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Local

Ag Expo teaches ins, outs of farming

Farm Bureau brings in DeKalb third-graders for hands-on learning

SYCAMORE – Makhai Rhodes, 9, laughed as he contorted himself to fit into the middle of the giant front wheel of a green John Deere combine harvester Monday, surrounded by his third-grade classmates from Littlejohn Elementary School.

It was the fourth day of the annual Ag History Expo at the DeKalb County Farm Bureau, sponsored by the DeKalb School District, Farm Bureau and DeKalb Area Agricultural Heritage Association. Rhodes, along with third-graders from District 428 schools, enjoyed a full day of interactive sessions at the bureau, dissecting a corn kernel, learning about farming and the history of the DeKalb Winged Ear logo, and even shucking some corn.

“My favorite part was about the soil,” Rhodes said. He thought about it again for a second, adding, “No actually, the combine.”

Students rotated around seven stations Monday, each with a different educational presentation or activity, presented by bureau staff and volunteers. They talked about soil for growing crops and what process farmers go through to turn a seed into a harvestable crop.

Rhodora Collins, agricultural literacy coordinator for the farm bureau, has been talking about agriculture for 21 years, and said the expo, now its in second year, helps kids understand the scope of the industry.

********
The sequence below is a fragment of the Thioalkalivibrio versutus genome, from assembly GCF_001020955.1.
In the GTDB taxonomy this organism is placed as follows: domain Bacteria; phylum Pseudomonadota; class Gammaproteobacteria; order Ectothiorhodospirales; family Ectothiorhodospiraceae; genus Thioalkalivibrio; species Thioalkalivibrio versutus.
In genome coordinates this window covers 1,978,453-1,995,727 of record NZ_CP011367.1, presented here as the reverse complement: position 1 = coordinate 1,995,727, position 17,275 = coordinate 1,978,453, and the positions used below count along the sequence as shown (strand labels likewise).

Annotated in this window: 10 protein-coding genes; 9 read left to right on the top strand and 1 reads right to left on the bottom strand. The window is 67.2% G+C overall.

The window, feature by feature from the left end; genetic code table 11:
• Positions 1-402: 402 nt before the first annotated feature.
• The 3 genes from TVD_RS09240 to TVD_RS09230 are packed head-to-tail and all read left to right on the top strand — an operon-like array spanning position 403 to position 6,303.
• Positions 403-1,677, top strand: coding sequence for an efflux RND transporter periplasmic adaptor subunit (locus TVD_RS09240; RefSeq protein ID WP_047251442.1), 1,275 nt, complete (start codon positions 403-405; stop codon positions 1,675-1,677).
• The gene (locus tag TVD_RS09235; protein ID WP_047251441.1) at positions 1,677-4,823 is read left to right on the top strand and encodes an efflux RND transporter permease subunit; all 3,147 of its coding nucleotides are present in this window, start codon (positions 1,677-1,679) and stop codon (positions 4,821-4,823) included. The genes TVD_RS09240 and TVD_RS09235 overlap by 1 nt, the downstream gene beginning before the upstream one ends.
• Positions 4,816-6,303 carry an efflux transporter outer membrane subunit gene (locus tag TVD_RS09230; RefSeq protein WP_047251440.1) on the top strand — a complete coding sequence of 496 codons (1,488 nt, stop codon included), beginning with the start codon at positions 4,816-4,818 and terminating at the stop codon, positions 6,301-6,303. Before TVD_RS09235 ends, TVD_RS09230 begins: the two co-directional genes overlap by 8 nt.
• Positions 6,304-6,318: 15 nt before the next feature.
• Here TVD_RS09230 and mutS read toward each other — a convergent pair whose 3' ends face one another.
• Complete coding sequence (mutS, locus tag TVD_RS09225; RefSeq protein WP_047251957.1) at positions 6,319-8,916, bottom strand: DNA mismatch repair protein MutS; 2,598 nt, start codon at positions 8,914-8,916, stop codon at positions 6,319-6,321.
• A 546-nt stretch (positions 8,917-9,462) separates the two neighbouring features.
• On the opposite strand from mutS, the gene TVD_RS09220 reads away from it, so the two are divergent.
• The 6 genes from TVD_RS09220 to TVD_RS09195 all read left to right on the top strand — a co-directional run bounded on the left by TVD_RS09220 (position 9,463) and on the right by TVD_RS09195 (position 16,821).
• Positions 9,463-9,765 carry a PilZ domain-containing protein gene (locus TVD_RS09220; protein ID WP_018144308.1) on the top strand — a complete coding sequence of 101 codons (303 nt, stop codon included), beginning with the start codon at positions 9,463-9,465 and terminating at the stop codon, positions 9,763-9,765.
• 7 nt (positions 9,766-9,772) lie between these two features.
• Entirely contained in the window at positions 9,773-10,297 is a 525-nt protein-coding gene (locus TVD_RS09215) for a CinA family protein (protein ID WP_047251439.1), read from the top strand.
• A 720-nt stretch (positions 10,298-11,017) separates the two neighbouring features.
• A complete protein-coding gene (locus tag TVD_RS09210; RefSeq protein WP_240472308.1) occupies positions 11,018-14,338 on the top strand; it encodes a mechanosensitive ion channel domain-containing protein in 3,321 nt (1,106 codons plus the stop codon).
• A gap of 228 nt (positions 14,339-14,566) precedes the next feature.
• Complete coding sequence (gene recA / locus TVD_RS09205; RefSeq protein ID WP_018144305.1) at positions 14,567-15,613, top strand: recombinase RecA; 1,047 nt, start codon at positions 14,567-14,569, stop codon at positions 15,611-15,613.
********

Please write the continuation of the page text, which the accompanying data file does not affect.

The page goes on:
“One thing I’m asking every group of children, and I think I’ve only had one who knew [so far], is ‘What is agriculture?’ ” Collins said after her last teaching session of the day.

By the end of Tuesday, Collins had instructed more than 550 students on the ins and outs of farming, and how agriculture isn’t just about cows and corn.

“I think they know what farming is, but they don’t know the word ‘agriculture’ or the fact that it’s the entire industry, farming included,” Collins said. “It provides us with virtually all of our food, some of our clothing. Agriculture is very important in all of our lives and in our county. It’s a big part of our history and heritage here.”

Collins said brainstorming for different ways to teach kids about the agricultural community around them began two and a half years ago, when the DeKalb-based District 428 was looking for ways to improve its social studies program for the third grade.

“They were looking for ways to incorporate history into the curriculum,” Collins said. “We sat down and talked about how our area’s history is so rich with agriculture. I want the kids to understand the context of modern day because many don’t know what modern-day agriculture looks like.”

During Collins’ session on following a seed through the different seasons of planting, Barret Gaffney, 9, was eager to share that he already knew what a biplane for crop dusting was, since he saw it in a movie.

“I learned all the cool stuff that’s in corn,” Gaffney said, as he helped shuck corn outside.

Collins said she often observes that to many students, learning about the agriculture industry is something new.

“I have noticed that some of our students who may have immigrated from Mexico or elsewhere have closer farm connections than children who were born here,” she said.

Tuesday will close out the annual expo, which organizers say couldn’t happen without the help of volunteers provided by the DeKalb County chapter of Future Farmers of America.

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